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Manhattan Apartment Rents Finally "Plateau" After Red-Hot Summer

Manhattan Apartment Rents Finally "Plateau" After Red-Hot Summer

Manhattan's hottest residential rental market in decades has finally "plateaued," according to Bloomberg, citing a new report from appraiser Miller Samuel Inc. and brokerage Douglas Elliman Real Estate. 

After six months of "record number of records" as median rent in the borough soared to $4,150 in July, the hottest run in decades appears to have subsided as new leases signed in August averaged around $4,100, down $50 from July's all-time high. 

"Rents are robust but they are starting to plateau," said Jonathan Miller, president of Miller Samuel. He doesn't expect prices to plunge unless recessionary trends materialize, such as increased job loss, making it more challenging for people to pay rent and bills in current apartments. 

Source: Bloomberg

August's median rent decline is barely a relief and still holds 17% above prices seen three years ago. The good news is rapid price increases have stopped (well, at least for now).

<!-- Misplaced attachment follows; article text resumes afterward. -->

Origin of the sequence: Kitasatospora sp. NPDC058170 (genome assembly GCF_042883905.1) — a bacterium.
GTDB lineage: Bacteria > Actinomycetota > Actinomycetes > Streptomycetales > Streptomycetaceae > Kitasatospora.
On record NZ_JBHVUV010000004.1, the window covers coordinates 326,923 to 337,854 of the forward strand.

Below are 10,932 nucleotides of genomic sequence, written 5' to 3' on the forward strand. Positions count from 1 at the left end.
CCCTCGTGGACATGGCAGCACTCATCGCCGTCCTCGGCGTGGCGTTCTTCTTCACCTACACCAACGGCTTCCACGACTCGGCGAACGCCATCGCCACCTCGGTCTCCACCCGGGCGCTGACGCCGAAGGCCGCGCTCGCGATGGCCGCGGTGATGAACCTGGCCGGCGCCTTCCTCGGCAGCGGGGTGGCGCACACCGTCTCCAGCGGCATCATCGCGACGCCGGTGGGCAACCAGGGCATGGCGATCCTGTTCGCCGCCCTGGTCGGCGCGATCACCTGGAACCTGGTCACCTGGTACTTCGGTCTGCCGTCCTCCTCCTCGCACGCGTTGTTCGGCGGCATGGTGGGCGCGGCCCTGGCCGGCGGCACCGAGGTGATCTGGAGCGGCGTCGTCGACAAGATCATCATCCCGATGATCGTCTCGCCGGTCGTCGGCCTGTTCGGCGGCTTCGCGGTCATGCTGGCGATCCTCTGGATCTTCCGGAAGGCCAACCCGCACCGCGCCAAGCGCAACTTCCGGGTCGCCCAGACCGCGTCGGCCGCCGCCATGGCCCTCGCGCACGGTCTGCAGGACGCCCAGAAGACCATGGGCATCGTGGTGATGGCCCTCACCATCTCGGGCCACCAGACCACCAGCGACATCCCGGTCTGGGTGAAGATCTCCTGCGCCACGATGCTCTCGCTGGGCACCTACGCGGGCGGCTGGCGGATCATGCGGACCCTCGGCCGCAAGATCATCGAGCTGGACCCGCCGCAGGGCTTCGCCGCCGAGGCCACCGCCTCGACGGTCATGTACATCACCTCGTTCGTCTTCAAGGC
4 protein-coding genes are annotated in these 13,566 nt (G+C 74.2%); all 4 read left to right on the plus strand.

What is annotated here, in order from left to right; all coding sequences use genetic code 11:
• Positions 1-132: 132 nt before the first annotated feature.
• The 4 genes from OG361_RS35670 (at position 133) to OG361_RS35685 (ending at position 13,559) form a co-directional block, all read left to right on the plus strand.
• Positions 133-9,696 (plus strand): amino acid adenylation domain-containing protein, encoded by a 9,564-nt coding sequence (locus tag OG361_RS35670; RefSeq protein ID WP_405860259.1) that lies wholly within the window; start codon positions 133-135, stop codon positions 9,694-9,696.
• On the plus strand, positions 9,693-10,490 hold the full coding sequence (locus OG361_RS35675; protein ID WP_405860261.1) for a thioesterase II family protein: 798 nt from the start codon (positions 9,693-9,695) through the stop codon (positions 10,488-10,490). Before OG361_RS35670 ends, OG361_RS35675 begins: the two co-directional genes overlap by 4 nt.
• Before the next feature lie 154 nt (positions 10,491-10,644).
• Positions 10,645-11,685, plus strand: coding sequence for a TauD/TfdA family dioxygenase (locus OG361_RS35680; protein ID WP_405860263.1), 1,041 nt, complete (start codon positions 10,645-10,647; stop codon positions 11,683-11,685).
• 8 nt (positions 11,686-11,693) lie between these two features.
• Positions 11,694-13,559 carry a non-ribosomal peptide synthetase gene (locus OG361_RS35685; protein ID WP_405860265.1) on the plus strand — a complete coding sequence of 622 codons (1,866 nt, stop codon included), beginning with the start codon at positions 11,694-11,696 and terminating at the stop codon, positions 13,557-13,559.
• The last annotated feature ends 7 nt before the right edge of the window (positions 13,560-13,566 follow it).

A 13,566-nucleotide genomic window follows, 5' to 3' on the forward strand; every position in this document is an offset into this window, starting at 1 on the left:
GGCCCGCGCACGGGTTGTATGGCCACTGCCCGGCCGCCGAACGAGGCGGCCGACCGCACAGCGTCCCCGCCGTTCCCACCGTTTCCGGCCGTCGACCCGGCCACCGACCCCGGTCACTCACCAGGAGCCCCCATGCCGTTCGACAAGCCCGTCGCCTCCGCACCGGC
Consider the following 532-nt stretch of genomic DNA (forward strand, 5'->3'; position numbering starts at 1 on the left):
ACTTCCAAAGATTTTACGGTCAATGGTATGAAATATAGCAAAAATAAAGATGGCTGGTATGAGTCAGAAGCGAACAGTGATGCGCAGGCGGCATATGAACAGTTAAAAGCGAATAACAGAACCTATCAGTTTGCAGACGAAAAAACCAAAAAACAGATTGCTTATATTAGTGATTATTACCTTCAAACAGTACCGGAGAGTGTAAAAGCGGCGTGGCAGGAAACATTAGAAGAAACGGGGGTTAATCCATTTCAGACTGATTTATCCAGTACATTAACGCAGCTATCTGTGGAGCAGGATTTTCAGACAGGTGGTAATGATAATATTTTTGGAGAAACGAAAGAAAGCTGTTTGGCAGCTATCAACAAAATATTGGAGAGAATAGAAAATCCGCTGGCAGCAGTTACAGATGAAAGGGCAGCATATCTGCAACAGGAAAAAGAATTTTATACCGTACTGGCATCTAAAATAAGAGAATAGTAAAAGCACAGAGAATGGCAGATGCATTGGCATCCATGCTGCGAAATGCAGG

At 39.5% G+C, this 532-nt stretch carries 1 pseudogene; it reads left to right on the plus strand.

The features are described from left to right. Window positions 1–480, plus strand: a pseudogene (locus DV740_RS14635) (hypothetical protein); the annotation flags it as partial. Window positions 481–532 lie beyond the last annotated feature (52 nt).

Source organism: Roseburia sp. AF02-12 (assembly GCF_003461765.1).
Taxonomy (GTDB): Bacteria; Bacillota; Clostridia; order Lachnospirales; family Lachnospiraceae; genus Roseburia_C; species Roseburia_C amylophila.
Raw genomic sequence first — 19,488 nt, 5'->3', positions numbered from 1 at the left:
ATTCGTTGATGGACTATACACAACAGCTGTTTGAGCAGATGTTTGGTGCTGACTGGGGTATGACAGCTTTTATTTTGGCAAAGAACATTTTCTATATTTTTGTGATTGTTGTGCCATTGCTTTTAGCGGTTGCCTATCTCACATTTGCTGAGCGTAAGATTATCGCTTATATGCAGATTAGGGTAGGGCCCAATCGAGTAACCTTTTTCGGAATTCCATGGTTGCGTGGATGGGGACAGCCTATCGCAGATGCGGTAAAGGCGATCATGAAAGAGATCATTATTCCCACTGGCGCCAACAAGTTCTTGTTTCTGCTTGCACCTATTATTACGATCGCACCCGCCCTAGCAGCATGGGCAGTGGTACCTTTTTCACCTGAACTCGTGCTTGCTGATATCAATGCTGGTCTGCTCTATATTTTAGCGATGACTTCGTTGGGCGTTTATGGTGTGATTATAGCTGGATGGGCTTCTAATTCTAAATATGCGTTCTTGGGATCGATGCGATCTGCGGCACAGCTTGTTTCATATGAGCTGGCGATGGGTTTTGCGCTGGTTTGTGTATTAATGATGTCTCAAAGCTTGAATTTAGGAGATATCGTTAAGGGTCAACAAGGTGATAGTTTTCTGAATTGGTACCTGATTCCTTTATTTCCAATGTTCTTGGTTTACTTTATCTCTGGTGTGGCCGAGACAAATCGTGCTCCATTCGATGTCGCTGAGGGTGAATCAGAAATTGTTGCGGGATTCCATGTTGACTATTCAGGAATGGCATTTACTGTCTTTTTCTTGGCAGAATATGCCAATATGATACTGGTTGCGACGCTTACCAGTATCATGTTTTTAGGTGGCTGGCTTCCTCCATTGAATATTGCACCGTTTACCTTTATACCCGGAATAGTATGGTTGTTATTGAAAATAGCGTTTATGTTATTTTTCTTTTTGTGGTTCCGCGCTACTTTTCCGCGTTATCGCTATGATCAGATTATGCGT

"There's no bottom dropping out here ... and landlords are still pushing their rents," said Hal Gavzie, executive vice president of residential leasing at Douglas Elliman. 

We correctly pointed out that rent prices in the borough would skyrocket this summer in an April note titled "Not A Peak" - Manhattan Apartment Rents Hit Another Record High," informing readers who were looking at renting in the city to hold off because there will be "cooling in the fall." 

Gavzie said landlords aren't slashing rents yet, but "concessions have slowly started to creep up, which doesn't really surprise me." 

"All along, we were all wondering how long the high rents could be sustained," he added. 

Miller added the percentage of new leases with bidding wars is still at levels seen earlier this year, which is about 20% of deals, and average rents over asking were approximately 12.6%, indicating "the market is extremely tight." 

Perhaps wait until 2023 to lock in a new residential lease in Manhattan as the likelihood of a Fed-induced recession rises in the months ahead. 

Tyler Durden
Thu, 09/22/2022 - 22:40